Critics should also be sensitive to their moral obligations, to their readers and to the restaurants they are reviewing. The honest critic, for example, will never promote chefs or restaurateurs just because they are friends or make a review merely because the chef is an obnoxious git! (A few of them around)
I do believe that what drives most critics is an unfathomable sense of optimism and indeed blind faith in the hope that the next red wine sauce he tastes will have been made with at least a half drinkable red and not something that just came out of a carton; or that his next prime steak will be cooked just to that point where it is charred on the outside but still perfectly pink inside. In fact, like critics in every field, the restaurant critic dreams of the day when all of his criticism can be positive.
Most critics have different styles in both how they carry on their visits and how they write.
But nearly all critics try to maintain a sense of anonymity, although anonymity is not all that important. Even when the critic is recognized there is little one can do. If the chef didn’t know how to make Béarnaise sauce before the critic arrived, he is not about to learn how in the next fifteen minutes. If the seafood isn’t fresh or the spaghetti is cooked to point of impotence, there is simply nothing that will mask this. The food critic will probably be subjected to an over zealous restaurant manager trying to take over from his more adaptable wait staff, making a complete ass of himself in the process, hovering over the critic’s table, monitoring his every bite and asking him every few seconds whether he enjoyed what he was eating. Under that kind of interrogation, even the finest meal becomes little more than an ordeal. And let’s not forget the obvious sight of the chef peering out of his kitchen and chastising the staff for not telling him sooner that the devil was in his lair. But alas these things don’t help, for whatever you may think of him, the critic is not stupid and is watching carefully to see how the service is at other tables and the dishes the other clients are receiving. Nor are critics taken in when the manager or chef who obviously knows them strongly suggests a certain dish. Most critics worth their salt will simply order off the menu.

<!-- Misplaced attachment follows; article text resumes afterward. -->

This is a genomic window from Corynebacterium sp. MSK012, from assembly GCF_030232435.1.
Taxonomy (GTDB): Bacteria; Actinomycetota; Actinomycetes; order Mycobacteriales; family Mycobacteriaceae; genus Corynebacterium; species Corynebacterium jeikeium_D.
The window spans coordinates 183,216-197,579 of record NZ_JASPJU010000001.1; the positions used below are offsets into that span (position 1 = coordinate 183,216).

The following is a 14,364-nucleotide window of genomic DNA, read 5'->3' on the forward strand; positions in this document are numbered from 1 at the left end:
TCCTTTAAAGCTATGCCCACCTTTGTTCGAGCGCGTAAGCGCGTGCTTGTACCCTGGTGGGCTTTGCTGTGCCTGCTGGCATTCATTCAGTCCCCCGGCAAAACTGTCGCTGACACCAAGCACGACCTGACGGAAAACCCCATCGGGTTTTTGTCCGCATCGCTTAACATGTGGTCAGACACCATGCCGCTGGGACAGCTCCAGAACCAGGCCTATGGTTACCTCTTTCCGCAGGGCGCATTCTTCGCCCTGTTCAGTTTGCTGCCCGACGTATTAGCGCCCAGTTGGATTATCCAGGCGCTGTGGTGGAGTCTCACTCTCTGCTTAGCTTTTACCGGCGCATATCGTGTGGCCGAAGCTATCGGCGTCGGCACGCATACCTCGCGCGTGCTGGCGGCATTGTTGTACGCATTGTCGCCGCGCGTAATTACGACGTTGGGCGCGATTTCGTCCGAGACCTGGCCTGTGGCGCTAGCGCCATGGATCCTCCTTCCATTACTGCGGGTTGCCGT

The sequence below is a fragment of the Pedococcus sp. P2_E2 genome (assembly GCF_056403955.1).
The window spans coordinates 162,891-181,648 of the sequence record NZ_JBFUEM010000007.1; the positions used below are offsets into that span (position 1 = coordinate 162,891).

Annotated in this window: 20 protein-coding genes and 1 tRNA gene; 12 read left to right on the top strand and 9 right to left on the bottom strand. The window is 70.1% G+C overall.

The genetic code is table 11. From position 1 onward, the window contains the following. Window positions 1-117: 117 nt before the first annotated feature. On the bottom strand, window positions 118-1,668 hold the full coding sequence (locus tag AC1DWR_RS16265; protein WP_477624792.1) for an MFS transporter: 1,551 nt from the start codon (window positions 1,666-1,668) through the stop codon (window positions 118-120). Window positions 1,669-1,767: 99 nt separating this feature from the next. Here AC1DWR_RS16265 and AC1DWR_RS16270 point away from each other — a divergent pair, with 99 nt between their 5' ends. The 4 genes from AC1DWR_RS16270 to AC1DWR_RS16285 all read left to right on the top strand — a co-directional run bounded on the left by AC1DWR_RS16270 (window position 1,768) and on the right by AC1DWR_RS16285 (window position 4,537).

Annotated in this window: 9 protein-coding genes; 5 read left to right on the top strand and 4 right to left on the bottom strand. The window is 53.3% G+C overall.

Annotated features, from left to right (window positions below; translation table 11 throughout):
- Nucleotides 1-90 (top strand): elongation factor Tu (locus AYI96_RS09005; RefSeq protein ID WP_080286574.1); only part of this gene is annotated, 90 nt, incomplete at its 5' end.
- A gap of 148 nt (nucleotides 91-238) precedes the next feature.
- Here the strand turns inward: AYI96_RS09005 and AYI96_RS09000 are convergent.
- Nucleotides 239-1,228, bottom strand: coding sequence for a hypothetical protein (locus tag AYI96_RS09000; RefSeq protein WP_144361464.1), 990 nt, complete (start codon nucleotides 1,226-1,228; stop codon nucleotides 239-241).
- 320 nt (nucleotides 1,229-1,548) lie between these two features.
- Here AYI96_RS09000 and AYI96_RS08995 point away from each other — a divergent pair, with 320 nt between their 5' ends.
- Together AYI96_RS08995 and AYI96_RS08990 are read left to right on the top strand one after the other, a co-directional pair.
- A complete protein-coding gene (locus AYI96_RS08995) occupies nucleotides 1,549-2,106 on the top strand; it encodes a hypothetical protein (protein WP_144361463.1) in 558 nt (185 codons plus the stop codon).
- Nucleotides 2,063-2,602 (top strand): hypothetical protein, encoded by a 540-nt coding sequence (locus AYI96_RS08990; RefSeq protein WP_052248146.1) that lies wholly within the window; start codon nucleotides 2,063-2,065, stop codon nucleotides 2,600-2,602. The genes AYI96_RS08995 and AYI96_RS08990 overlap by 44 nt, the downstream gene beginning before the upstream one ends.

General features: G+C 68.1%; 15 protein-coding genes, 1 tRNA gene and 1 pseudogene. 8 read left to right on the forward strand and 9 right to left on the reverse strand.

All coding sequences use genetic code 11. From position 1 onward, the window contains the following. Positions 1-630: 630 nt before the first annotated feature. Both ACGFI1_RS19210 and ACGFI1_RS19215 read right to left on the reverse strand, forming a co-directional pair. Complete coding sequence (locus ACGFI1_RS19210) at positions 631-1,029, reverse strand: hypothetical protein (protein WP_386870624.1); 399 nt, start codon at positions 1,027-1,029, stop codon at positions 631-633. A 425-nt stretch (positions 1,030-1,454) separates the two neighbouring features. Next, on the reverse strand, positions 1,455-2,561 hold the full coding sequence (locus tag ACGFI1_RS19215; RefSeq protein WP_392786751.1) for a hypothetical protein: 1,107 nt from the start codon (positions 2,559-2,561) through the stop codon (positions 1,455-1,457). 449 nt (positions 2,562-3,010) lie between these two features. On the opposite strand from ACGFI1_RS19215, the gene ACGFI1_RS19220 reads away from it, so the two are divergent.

The issue is further compounded when critics have friends among the chefs whose restaurants they patronize. True; it is sometimes difficult to maintain the distance required between the critic and the criticized, but this is not an insoluble problem. The intelligent chef, especially if his ego is strong enough, realizes that his friends may not always agree with him. The wise critic knows that one of the dangers he faces is that of occasionally losing friends because of his criticism.
Let’s be honest, a “free meal” will not buy a good word from the critic.
Of course at the end of the day the quality of the cuisine, the ambiance, the price-value ratio and the service are what counts. The usual bribery is offensive, flattery is demeaning and begging is pathetic. But you can always try!!!
Howard Johnson, the founder of one of the largest advertising agencies in the United States, wrote that “nearly all reviews are good for business. Good reviews give business an immediate boost. Mediocre reviews do not really harm because after several days most people forget the content of the review and only remember that the place was mentioned in such-and-such a newspaper. Bad reviews, unless all the critics are unanimous in despising a place, may be bad for the ego, but even these are rarely fatal”. So to all you chefs and restaurateurs out there keep this statement in mind, the best reaction to most reviews, good, bad or indifferent, is nearly always a good reason to open that very expensive grand crus that has been sitting in your cellar for years to either celebrate or drown your tears.
As it is impossible to claim that all restaurateurs are honest or that all chefs are talented, neither are all critics knowledgeable or particularly moral. This does not mean that a malicious or a not very bright critic can get away with everything. No one is more critical of critics than their readers, who do not hesitate to voice their opinions when they disagree with what the critic has said. And, as a chef may disagree with a critic’s evaluation of his restaurant, so may the critics disagree with each other. In the end the ultimate critic of both restaurant and those who write restaurant criticism is the public, for these are the people who will eventually determine whether a restaurant thrives or eventually goes out of business. Critics have influence. They are not gods.
Love em’ or hate em’, restaurant critics are as much a part of the culinary scene as Julia Child. In every major location across the globe, there are intrepid restaurateurs and chefs: some fresh faced, knives sharpened, just out of cooking school, others older, experienced, wizened yet still equally passionate. Their success or failure lies in limbo, waiting for that one reviewer to bestow upon them the ticket to culinary recognition or else doom them to obscurity and certain financial ruin.